The M.A. program in Visual Culture at New York University requires students to produce a thoroughly researched thesis using original data. My research fulfilled the requirement by traveling to South Africa and fully immersing myself in the community of which my project was based. “Clothing and Dress in South African Townships in the Post Apartheid Era” interrogated the sartorial landscape of a society in transition from social and economic subjugation based on race and the color of their skin.
In order to gain access to the community and resources I enrolled in a NYU Public Health course on HIV/AIDs in the townships communities. While the material was a little outside of the scope of my research, the course oriented me to the people and values of the community. I was able to gain an understanding and perspective of living conditions and everyday life through: lectures on the historical background of South Africa, a 3-day placement in Non-government organization’s (NGO) facility that assists HIV/AIDs infected, Affected and At-risk youth and families in Nyanga Township, a report on the use of tee-shirts to de-stigmatize the virus, and access to a well-resourced University Library.
So by the end of the course I was somewhat familiar with the Cape Flats, had procured a supervisor and photographer for my thesis research project (a significant portion of the project would be visual, hence photographer) and accommodations for the next few months. Paul Weinberg, Head of Visual Archive of University of Cape Town Library and published photographer, acted as my supervisor and Lindeka Qampi, local street photographer who has also exhibited in Australia, acted as the project’s photographer. At times, I shifted between avid researcher, artistic director, and apprentice as I interviewed subjects, directed photography, and captured shots with my own semi-pro Canon, under the tutelage of Ms. Qampi.
After 4 months of in-depth research, interviews, public transportation, on-foot follow-ups, Xhosa-language learning, note-taking, building relationships, late nights, and before dawn mornings in the townships, I returned to the United States, and completed my thesis and requirements for the M.A. program. I presented a small portion of the images to the NYU community, however, still have yet to exhaust and share the breadth of knowledge I earned and images I compiled from this project. Due to the nature of the project, I have become terribly sensitive about and protective of the work. I experienced many challenges and joys over the course of the project and believed to have earned the trust of many of the subjects in the photographs, therefore feel responsible for protecting their images and integrity.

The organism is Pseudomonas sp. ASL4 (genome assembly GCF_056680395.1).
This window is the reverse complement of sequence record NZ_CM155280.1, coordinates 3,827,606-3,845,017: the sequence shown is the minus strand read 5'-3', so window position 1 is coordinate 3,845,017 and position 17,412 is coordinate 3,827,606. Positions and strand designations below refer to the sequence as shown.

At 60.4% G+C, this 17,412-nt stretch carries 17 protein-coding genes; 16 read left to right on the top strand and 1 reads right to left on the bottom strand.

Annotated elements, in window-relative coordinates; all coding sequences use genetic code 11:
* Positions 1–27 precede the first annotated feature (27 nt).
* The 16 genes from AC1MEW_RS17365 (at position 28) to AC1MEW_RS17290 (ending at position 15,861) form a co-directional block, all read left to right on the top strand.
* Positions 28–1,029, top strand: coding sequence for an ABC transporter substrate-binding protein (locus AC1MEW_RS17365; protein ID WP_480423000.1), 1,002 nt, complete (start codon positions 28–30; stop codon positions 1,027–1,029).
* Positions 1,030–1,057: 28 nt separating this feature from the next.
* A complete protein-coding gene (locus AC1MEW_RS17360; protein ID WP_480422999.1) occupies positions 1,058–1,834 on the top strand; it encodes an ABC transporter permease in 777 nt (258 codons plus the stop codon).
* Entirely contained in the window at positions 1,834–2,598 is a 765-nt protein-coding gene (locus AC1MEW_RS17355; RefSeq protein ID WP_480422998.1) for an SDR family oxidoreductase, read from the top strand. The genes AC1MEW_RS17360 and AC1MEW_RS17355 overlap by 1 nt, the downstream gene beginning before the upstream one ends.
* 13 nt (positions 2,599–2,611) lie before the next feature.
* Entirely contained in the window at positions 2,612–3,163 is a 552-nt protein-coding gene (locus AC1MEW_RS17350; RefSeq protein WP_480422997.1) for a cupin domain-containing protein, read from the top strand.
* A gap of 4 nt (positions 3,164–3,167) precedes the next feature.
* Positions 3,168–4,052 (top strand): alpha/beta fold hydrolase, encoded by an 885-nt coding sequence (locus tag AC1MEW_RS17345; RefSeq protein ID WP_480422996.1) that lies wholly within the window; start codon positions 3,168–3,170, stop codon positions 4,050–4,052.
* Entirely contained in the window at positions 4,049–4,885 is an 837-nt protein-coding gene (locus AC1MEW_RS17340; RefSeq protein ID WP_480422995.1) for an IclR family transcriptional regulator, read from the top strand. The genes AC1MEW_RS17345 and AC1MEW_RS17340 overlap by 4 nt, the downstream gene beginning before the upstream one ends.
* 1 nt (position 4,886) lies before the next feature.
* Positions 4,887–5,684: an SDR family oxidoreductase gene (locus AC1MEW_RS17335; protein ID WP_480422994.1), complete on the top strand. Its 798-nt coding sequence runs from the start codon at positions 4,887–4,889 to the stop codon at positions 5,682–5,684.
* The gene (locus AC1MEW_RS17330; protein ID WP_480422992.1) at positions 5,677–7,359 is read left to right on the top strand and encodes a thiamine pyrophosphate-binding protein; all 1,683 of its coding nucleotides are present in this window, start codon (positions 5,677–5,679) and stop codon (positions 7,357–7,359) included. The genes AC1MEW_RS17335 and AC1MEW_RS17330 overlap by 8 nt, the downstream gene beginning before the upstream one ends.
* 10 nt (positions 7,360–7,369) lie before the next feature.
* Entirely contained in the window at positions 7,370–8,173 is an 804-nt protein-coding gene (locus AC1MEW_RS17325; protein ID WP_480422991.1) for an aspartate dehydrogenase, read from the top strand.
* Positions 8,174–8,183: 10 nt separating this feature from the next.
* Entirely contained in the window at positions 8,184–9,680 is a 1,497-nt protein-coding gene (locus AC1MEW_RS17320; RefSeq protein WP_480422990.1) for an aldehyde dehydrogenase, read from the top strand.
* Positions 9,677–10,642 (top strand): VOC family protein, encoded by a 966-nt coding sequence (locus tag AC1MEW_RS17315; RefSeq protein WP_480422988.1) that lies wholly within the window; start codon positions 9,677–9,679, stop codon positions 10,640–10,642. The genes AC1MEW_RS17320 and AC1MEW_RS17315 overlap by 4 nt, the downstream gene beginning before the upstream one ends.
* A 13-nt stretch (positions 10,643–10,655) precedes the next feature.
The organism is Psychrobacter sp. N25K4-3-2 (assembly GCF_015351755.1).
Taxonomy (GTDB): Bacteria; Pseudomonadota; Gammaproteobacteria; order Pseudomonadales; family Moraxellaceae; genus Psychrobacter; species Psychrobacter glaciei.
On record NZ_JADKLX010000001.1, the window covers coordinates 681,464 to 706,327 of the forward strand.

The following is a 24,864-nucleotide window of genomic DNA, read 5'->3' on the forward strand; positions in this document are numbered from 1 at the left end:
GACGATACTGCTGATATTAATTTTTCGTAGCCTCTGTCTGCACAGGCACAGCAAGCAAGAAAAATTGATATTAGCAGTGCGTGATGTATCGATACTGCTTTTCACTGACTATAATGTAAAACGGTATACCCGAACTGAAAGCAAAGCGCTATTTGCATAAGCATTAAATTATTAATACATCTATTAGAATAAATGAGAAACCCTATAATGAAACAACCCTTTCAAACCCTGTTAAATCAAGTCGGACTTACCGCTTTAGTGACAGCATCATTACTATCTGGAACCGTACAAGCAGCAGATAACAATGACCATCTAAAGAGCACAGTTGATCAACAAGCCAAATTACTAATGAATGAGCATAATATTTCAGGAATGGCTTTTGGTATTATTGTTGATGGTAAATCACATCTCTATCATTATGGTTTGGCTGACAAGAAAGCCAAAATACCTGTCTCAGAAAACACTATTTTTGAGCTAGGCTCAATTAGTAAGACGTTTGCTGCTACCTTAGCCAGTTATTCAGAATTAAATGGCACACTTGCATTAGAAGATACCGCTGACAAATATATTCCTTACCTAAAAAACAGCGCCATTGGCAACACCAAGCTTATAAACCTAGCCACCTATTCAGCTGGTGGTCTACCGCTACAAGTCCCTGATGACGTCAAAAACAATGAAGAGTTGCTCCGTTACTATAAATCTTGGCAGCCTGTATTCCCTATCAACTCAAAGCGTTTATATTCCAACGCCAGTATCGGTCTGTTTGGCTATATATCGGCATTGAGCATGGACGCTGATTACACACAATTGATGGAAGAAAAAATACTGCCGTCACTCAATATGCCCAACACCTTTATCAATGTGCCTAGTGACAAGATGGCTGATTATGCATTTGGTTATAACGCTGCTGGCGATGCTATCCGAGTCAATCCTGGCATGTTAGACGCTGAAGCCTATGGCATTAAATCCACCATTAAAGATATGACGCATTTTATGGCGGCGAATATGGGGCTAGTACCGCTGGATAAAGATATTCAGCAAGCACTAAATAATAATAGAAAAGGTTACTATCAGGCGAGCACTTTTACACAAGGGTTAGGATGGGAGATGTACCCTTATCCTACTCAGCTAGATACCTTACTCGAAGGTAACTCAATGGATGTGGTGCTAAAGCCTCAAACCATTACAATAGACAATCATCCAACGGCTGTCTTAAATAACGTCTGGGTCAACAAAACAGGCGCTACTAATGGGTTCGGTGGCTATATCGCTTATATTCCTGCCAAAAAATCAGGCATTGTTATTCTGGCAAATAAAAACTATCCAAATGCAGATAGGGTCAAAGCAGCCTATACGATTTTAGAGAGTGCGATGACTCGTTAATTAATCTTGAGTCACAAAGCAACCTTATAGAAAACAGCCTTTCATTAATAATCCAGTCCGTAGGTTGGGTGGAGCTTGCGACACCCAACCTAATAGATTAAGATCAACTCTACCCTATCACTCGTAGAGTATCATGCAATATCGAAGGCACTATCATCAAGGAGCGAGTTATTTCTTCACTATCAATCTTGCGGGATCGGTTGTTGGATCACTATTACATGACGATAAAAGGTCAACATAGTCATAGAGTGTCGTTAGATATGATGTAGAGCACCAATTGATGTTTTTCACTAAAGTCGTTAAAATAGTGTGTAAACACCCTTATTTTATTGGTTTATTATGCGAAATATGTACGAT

On outset of the project, I had not realized how sensitive the material was. The research interrogated the impact of the abolition of the Apartheid government and policies on the socio-cultural landscape in the townships from the perspective of the community that has experienced the least change in everyday life and living conditions. How does one ask someone living in the township shanties about changes in society when actual change has yet to come? I struggled between my research responsibilities fueled by my personal and professional interests and anxieties of possibly being perceived as an over-privileged, detached, American student in Africa to exploit the conditions of the impoverished.
Therefore, I have a profound respect for this body of work and have constantly debated (with myself) about how to best present it to the public. It is extremely important to me that the audience, understand the context and subject of the images and not just the artistic composition and visual aspects of the photographs.
In honor of Lindeka Qampi, a few of the photographs have been selected to appear on the Fototazo website. I would like to congratulate Lindeka on the recognition of her work and thank Fototazo for the exposure and mention of the project. The photography-focused nature of the website, limits information regarding the project, but offers a sneak peek into the only photographs released to the public. In time, the images will be re-contextualized and presented in a way that offers insight into the sartorial landscape of South African townships and a new theoretical framework for the fields of visual culture and costume studies in Western academia. As for now, please enjoy the feature on the fototazo website.
The sentiment attached to this experience has left me forever indebted to the subjects and participants that helped see it to fruition, but the work is still incomplete. You will be properly recognized in due time.
 Article on HIV/AIDs tee-shirts on Avant Guise website http://avantguise.org/2011/08/27/the-power-of-sartorial-effects-on-hiv-stigma-in-south-africa/